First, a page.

Bridge pupils get equivalent of two extra learning days per week in Kenya

2 December 2019

Exam results season in Kenya has concluded that children who had been with Bridge for at least five years scored 31 marks higher than pupils nationally, a difference of 0.41 standard deviations and equivalent to almost two years of additional schooling. 

The end of primary school exam, which awards the Kenyan Certificate of Primary Education (KCPE) is the compulsory national exam that all pupils take at the end of Grade 8. Independently administered by the Kenyan government, the KCPE determines what quality of secondary school a child can progress to. Historically, the ‘pass mark’ and national average for the KCPE was 250 out of a possible 500 marks.

Above: In as few as five years, Bridge pupils learned what it would have taken seven years for their peers to learn.

This is the fifth consecutive year that Bridge children have significantly over-performed in the government’s high stakes exam. Thousands of Grade 8 Bridge pupils across Kenya sat the exam having been well prepared for it by strong and committed teachers. Overall, children who had been with Bridge for at least one year beat the national average by 16 marks. This is the equivalent of 0.25 standard deviations or an extra year of learning. This wider cohort of Bridge pupils’ average score was 266 which is equal to highest average in Bridge’s history of entering candidates for the exam.

The national exam results continue to build on the preponderance of evidence demonstrating that socio economic background does not affect a child’s ability to learn; children from impoverished communities can compete – and excel – with those from more privileged backgrounds; when given the right support. 

KCPE is an important moment for children and their families. Historically many children ended their education at primary school – if they succeeded in getting that far –  with few getting the 250 marks necessary to win a place at secondary school. Now, that the government has introduced a 100% transition policy to secondary school the KCPE is no longer about pass or failure but is still regarded as a big moment. A child’s KCPE results no longer determine whether they will get into secondary school but the type of school they are eligible to attend.  As such, the overwhelming majority of Bridge parents and hundreds of communities are celebrating the success of their children who achieved 250 marks and above. While 300 pupils are celebrating having scored at least 350 marks which significantly improves their chances of getting into one of Kenya’s top national secondary schools.

Bridge schools director in Kenya, Reuben Wambugu, is proud that: “Thousands of children from underserved communities have proven once again that where you are from doesn’t have any impact on what you can achieve. We’re really proud of what has been achieved and praise must go to our teachers and pupils who have worked so hard.”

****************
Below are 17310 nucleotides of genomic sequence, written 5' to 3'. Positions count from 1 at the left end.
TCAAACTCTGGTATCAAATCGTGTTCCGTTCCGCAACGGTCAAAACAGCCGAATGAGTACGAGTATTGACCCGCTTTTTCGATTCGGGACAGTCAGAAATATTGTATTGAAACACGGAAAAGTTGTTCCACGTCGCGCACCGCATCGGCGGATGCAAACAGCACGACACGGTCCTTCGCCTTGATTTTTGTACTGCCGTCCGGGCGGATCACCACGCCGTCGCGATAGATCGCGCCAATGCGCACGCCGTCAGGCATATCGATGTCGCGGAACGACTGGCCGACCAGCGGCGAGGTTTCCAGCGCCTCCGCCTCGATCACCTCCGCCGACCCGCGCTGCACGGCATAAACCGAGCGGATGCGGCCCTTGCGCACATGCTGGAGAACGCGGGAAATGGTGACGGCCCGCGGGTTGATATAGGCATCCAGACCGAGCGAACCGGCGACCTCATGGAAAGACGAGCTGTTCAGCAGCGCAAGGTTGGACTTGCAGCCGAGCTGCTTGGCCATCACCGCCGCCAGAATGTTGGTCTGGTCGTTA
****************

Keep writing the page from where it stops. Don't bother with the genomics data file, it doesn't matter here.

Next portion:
The results also give Bridge the opportunity to assess the progress being made with girls education. For the first year, analysis of the results reveal that Bridge schools have eliminated the boy / girl achievement gap in their schools with a 1 point differential. The number of Bridge girls scoring over 250 marks (traditionally, a ‘pass’) in their KCPE has increased by over 22% in the last five years; with girls achieving their highest average score to date across the network. In a country, where girls education remains a challenging issue for policy makers these achievements are especially noteworthy.

This success is embodied by 13 year-old Laura Atieno from Bridge Ndori in Siaya County – Bridge’s highest achiever – achieved 417 marks and dreams of becoming a neurosurgeon. She said: “I’m very happy to have achieved such an amazing mark, its life changing and I’m so proud to be not only the best girl but the best pupil. My school and my teachers made me believe that I can achieve my dreams if I study hard and now I can see that it is true. I know this is just the beginning and I can go on and perform well in secondary school too which will help my family and my community have better lives if I continue to work hard.”

Another top performer was Bonventure Kongani who dreams of becoming a pilot. His older brother told him to join Bridge because he had heard of the well trained teachers from his friends. Bonventure says, ”Bridge changed my life because I was not doing well in my first school but when I joined Bridge, I started scoring much better. I will tell the world that they should send their children here because it has high education and it empowers pupils to demonstrate good value and get knowledge.”

Bridge graduates have gone to some of the best national secondary schools across the country including Pangani Girls, Maranda High, Friends Kamusinga and Mangu High. Previous Bridge graduates have also won prestigious scholarships to US high schools including St Andrews, Florida and, Episcopal High School and St. Anne’s-Belfield, Virginia.

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